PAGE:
In many ways, ,Clemantine ‘s portrayal is cerebral, not that all of the gritty, messy, life threatening details are glossed over, witnessed or endured by the writer and reader. We learn that even constant foot washing will not eliminate the bugs and insects that have burrowed deep between toes that ever cease to itch, that nits are a pervasive never ending issue; that in a refugee camp, “others were invested in your suffering…their jobs and self-worth depended on your continued abasement, on your commitment to residing in a social stratum below them, the same old neocolonial scheme.” It’s an existence of fighting off disease, fighting for shelter, fighting for a place to exist, and always being on the look out for those who would use and abuse you.
Remembering as an adult, what she had observed as a child may ,perhaps, be understood as a stratification of survival and selfishness. Clemantine sees and relives her lost childhood from the consciousness of an intelligent educated woman, trying to make sense of a world that is incomprehensible to the child she once was, the descent from a world of nannies and brilliant flowers to malaria, dysentery, paper tents, scrounging for food, and an acquiescence of bare existence.
Constantly, she returns to Eli Wiesel’s hellish description in Night when he tells of his forced march from his holocaust concentration camp, ashamed to reveal the burden of his labouring father, and his desire for food: not the image of the suffering son whose only goal is to keep his father alive. He writes, and she echoes,“I was fascinated by Wiesel’s determination to view himself without pity, shame or sentimentality, to spell out the horrors he lived through and place himself in the fallen world.” Wiesel gives her language, words that communicate her response to being a child in the worst of situations. She says in conversation , “My name is Clemantine… I don’t want to be called the genocide survivor anymore. No. It’s a label. I am human.”
She reads vivaciously; Austerlitz by W.G. Sebald encourages her to go deeply into her memories.Toni Morrison’s The Bluest Eye also aids her to make sense of the dualities in life. Morrison’s tale is told with bitterness and regret from the purview of a once child as well.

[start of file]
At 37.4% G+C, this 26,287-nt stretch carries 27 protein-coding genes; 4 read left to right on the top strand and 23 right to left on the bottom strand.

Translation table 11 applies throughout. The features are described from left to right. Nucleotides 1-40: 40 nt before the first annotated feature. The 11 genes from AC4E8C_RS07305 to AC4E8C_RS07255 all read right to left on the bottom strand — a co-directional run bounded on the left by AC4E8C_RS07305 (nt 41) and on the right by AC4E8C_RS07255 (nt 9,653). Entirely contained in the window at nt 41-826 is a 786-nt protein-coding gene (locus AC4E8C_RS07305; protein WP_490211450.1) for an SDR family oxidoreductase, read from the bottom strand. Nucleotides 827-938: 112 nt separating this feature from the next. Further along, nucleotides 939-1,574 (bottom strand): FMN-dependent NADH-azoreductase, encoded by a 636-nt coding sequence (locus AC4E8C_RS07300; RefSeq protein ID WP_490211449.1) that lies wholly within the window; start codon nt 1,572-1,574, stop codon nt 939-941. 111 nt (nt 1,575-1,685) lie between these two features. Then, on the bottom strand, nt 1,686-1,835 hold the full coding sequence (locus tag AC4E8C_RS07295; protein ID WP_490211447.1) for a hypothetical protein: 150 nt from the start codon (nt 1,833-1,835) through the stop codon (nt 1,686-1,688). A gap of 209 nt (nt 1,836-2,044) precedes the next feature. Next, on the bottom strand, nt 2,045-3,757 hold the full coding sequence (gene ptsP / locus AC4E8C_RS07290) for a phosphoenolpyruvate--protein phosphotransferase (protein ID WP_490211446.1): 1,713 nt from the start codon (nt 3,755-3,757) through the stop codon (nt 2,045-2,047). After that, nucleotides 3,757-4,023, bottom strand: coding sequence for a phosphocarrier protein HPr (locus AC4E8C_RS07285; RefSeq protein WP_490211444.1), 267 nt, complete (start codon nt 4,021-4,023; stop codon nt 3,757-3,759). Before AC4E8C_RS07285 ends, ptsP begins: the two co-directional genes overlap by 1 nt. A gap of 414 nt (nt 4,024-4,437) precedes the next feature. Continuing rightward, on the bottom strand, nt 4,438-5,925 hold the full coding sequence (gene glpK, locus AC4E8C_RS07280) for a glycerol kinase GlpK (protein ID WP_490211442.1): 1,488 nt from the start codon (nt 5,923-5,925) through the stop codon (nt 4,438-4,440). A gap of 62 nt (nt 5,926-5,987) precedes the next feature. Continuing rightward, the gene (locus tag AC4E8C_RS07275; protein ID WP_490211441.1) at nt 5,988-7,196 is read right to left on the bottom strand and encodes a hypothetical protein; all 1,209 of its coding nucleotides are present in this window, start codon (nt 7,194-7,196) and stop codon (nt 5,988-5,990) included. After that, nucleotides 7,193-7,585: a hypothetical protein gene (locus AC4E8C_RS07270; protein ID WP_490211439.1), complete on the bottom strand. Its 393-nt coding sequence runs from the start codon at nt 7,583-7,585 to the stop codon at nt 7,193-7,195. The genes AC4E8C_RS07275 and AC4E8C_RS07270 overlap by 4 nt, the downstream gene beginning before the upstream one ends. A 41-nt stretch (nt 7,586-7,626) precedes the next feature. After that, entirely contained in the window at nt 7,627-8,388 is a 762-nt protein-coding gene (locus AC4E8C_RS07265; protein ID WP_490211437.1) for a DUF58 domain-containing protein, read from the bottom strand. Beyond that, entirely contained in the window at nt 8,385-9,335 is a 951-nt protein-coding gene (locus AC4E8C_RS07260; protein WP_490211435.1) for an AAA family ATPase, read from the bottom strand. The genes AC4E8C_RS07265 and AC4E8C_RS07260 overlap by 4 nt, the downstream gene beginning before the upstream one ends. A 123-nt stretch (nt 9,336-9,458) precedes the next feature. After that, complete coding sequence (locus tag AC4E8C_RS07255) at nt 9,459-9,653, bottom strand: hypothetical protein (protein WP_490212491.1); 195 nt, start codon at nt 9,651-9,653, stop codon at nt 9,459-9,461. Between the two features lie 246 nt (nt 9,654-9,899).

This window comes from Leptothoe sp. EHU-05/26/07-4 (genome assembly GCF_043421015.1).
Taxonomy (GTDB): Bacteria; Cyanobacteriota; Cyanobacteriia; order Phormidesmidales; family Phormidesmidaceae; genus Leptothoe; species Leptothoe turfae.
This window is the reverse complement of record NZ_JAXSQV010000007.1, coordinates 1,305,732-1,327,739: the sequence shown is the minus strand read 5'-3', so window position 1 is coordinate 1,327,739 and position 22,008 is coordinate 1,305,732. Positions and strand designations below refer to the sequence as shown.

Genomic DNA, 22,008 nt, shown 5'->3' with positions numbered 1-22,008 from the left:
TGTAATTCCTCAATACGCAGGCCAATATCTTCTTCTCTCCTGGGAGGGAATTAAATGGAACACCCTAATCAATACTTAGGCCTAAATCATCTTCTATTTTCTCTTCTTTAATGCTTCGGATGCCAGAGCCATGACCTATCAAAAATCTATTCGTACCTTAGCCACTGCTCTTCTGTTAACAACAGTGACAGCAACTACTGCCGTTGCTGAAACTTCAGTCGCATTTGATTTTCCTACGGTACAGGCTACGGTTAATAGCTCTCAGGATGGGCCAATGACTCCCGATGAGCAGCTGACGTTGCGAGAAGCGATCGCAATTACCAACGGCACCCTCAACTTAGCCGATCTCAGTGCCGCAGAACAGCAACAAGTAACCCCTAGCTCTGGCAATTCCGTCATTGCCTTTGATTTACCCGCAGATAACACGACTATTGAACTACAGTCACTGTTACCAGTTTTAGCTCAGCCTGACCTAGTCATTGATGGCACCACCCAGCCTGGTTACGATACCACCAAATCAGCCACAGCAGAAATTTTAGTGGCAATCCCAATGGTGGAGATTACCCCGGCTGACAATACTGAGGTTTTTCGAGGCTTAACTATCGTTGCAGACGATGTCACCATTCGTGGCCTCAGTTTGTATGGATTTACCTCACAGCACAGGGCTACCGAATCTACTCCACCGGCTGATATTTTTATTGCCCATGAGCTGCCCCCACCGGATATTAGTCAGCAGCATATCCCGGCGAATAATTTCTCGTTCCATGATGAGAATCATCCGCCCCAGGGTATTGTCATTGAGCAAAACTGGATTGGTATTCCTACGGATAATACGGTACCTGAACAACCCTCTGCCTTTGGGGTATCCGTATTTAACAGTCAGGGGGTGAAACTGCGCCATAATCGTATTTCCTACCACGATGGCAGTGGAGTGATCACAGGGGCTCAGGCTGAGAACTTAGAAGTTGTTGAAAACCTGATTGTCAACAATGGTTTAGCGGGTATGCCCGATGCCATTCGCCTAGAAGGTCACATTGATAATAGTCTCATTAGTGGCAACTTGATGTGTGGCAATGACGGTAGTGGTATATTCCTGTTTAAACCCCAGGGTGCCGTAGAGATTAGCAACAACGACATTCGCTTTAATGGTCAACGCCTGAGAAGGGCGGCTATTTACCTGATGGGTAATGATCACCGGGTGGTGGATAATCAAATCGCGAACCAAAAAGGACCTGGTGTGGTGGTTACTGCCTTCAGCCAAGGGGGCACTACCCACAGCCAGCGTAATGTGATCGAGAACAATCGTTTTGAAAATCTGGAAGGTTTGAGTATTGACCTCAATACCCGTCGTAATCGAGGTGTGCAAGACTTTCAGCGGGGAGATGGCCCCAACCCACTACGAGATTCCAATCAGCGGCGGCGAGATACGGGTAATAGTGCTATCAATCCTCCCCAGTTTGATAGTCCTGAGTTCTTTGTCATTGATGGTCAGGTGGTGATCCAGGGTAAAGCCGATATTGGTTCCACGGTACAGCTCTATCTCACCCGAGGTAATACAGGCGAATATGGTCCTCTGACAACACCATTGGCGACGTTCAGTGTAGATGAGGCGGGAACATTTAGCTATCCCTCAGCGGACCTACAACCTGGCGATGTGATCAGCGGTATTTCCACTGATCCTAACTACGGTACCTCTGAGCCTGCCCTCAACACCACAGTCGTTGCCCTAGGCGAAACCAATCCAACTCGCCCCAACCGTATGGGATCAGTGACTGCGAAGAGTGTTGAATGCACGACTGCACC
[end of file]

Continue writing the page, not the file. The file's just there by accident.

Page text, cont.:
In her essay, Objects of Memory, that drew Oprah’s attention, Clementine wrote in conclusion,”
It should be better by now. It looks better by now. But if I’ve learned anything in my life, it’s that surfaces often deceive. I can play the part; I can wear the bracelets I make, drink tea with friends, lounge in the sun on the pretty grass in the park. But I am still stringing the beads together, still working on creating a life out of lost memories and scrambled time. I know, now, that to feel complete I need joy and peace. Those are the pieces that will make me feel whole.
When we see the images of children in refuge camps, at the Mexican walls, the long marches from Guatemala or El Salvador or even look into the wrinkled faces of holocaust survivors, we should hope their lives were or will be balanced with love, security and joy. The human condition endures, but at what cost?
Sharing my friend’s thoughts with my husband, we wonder if our reactions are in deed bound up with our own countries’ philosophy , especially towards immigrants and refugees. My friend lives in the States, communicating the message of how lucky to live here, stop your moaning, look at the opportunities you’ve been given: from nothing , you now have something! And in Clemantine’s life, it is something very special.
But, we as Canadians perhaps tend to see a larger picture, less jingoistic, more understanding of a life before life, willing to share our freedoms, but mindful of a past, a background that is not so easily erased: what we used to refer to as “the mosaic,” not the melting pot mentality.
Yet, truly, there is a need, even a responsibility to oneself, not to stay mired in the past, to move on and be able to claim the joys that do in deed make one feel whole.
Even Clemantine wrote that.